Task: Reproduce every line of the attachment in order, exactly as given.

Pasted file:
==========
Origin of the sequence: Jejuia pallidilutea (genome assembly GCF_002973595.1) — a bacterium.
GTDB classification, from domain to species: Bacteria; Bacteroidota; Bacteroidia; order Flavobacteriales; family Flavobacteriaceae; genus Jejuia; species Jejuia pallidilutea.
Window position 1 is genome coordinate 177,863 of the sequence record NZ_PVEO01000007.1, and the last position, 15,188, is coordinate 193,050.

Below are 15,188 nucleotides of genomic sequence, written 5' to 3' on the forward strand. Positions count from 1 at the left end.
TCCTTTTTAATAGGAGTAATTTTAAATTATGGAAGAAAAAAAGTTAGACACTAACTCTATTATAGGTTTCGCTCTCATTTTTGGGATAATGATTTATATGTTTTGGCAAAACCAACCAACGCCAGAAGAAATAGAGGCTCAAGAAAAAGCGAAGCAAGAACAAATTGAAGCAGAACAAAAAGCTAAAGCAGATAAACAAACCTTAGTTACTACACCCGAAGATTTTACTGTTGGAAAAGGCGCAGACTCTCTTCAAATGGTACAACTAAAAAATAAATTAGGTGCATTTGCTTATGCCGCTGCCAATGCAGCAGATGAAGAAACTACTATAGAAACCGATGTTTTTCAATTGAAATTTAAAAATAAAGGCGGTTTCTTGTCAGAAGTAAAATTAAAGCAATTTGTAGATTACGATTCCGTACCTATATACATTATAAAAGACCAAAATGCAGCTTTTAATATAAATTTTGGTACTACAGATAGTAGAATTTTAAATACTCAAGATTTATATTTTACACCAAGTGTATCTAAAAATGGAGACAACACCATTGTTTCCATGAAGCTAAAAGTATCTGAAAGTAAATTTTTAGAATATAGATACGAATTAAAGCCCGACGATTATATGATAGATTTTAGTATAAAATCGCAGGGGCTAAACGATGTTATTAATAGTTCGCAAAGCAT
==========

Origin of the sequence: Jejuia pallidilutea (genome assembly GCF_002973595.1) — a bacterium.
GTDB classification, from domain to species: Bacteria; Bacteroidota; Bacteroidia; order Flavobacteriales; family Flavobacteriaceae; genus Jejuia; species Jejuia pallidilutea.
Window position 1 is genome coordinate 177,863 of the sequence record NZ_PVEO01000007.1, and the last position, 15,188, is coordinate 193,050.

Below are 15,188 nucleotides of genomic sequence, written 5' to 3' on the forward strand. Positions count from 1 at the left end.
TCCTTTTTAATAGGAGTAATTTTAAATTATGGAAGAAAAAAAGTTAGACACTAACTCTATTATAGGTTTCGCTCTCATTTTTGGGATAATGATTTATATGTTTTGGCAAAACCAACCAACGCCAGAAGAAATAGAGGCTCAAGAAAAAGCGAAGCAAGAACAAATTGAAGCAGAACAAAAAGCTAAAGCAGATAAACAAACCTTAGTTACTACACCCGAAGATTTTACTGTTGGAAAAGGCGCAGACTCTCTTCAAATGGTACAACTAAAAAATAAATTAGGTGCATTTGCTTATGCCGCTGCCAATGCAGCAGATGAAGAAACTACTATAGAAACCGATGTTTTTCAATTGAAATTTAAAAATAAAGGCGGTTTCTTGTCAGAAGTAAAATTAAAGCAATTTGTAGATTACGATTCCGTACCTATATACATTATAAAAGACCAAAATGCAGCTTTTAATATAAATTTTGGTACTACAGATAGTAGAATTTTAAATACTCAAGATTTATATTTTACACCAAGTGTATCTAAAAATGGAGACAACACCATTGTTTCCATGAAGCTAAAAGTATCTGAAAGTAAATTTTTAGAATATAGATACGAATTAAAGCCCGACGATTATATGATAGATTTTAGTATAAAATCGCAGGGGCTAAACGATGTTATTAATAGTTCGCAAAGCAT